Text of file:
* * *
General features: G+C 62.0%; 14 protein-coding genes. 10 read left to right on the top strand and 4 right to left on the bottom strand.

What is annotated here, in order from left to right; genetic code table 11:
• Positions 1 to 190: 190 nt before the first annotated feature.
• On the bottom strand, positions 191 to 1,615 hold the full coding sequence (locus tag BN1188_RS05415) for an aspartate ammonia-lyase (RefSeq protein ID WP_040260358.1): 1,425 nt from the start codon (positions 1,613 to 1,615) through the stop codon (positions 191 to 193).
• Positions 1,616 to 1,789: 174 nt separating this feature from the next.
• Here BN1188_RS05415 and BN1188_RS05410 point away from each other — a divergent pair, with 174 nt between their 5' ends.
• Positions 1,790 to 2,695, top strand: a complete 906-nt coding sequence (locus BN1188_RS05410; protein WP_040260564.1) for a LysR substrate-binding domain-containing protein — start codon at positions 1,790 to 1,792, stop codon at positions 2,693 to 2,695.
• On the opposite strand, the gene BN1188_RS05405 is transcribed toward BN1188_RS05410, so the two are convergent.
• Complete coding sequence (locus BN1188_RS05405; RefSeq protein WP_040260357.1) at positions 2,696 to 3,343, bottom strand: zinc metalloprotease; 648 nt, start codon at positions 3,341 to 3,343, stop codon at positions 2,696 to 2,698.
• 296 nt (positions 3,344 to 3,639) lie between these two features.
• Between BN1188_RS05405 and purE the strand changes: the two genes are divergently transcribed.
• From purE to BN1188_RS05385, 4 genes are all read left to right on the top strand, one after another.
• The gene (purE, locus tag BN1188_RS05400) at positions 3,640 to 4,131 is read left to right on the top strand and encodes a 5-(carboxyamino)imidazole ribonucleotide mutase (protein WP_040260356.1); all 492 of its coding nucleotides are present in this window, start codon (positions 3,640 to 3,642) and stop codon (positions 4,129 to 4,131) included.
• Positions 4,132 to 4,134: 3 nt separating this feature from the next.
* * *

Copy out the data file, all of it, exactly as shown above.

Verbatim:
General features: G+C 62.0%; 14 protein-coding genes. 10 read left to right on the top strand and 4 right to left on the bottom strand.

What is annotated here, in order from left to right; genetic code table 11:
• Positions 1 to 190: 190 nt before the first annotated feature.
• On the bottom strand, positions 191 to 1,615 hold the full coding sequence (locus tag BN1188_RS05415) for an aspartate ammonia-lyase (RefSeq protein ID WP_040260358.1): 1,425 nt from the start codon (positions 1,613 to 1,615) through the stop codon (positions 191 to 193).
• Positions 1,616 to 1,789: 174 nt separating this feature from the next.
• Here BN1188_RS05415 and BN1188_RS05410 point away from each other — a divergent pair, with 174 nt between their 5' ends.
• Positions 1,790 to 2,695, top strand: a complete 906-nt coding sequence (locus BN1188_RS05410; protein WP_040260564.1) for a LysR substrate-binding domain-containing protein — start codon at positions 1,790 to 1,792, stop codon at positions 2,693 to 2,695.
• On the opposite strand, the gene BN1188_RS05405 is transcribed toward BN1188_RS05410, so the two are convergent.
• Complete coding sequence (locus BN1188_RS05405; RefSeq protein WP_040260357.1) at positions 2,696 to 3,343, bottom strand: zinc metalloprotease; 648 nt, start codon at positions 3,341 to 3,343, stop codon at positions 2,696 to 2,698.
• 296 nt (positions 3,344 to 3,639) lie between these two features.
• Between BN1188_RS05405 and purE the strand changes: the two genes are divergently transcribed.
• From purE to BN1188_RS05385, 4 genes are all read left to right on the top strand, one after another.
• The gene (purE, locus tag BN1188_RS05400) at positions 3,640 to 4,131 is read left to right on the top strand and encodes a 5-(carboxyamino)imidazole ribonucleotide mutase (protein WP_040260356.1); all 492 of its coding nucleotides are present in this window, start codon (positions 3,640 to 3,642) and stop codon (positions 4,129 to 4,131) included.
• Positions 4,132 to 4,134: 3 nt separating this feature from the next.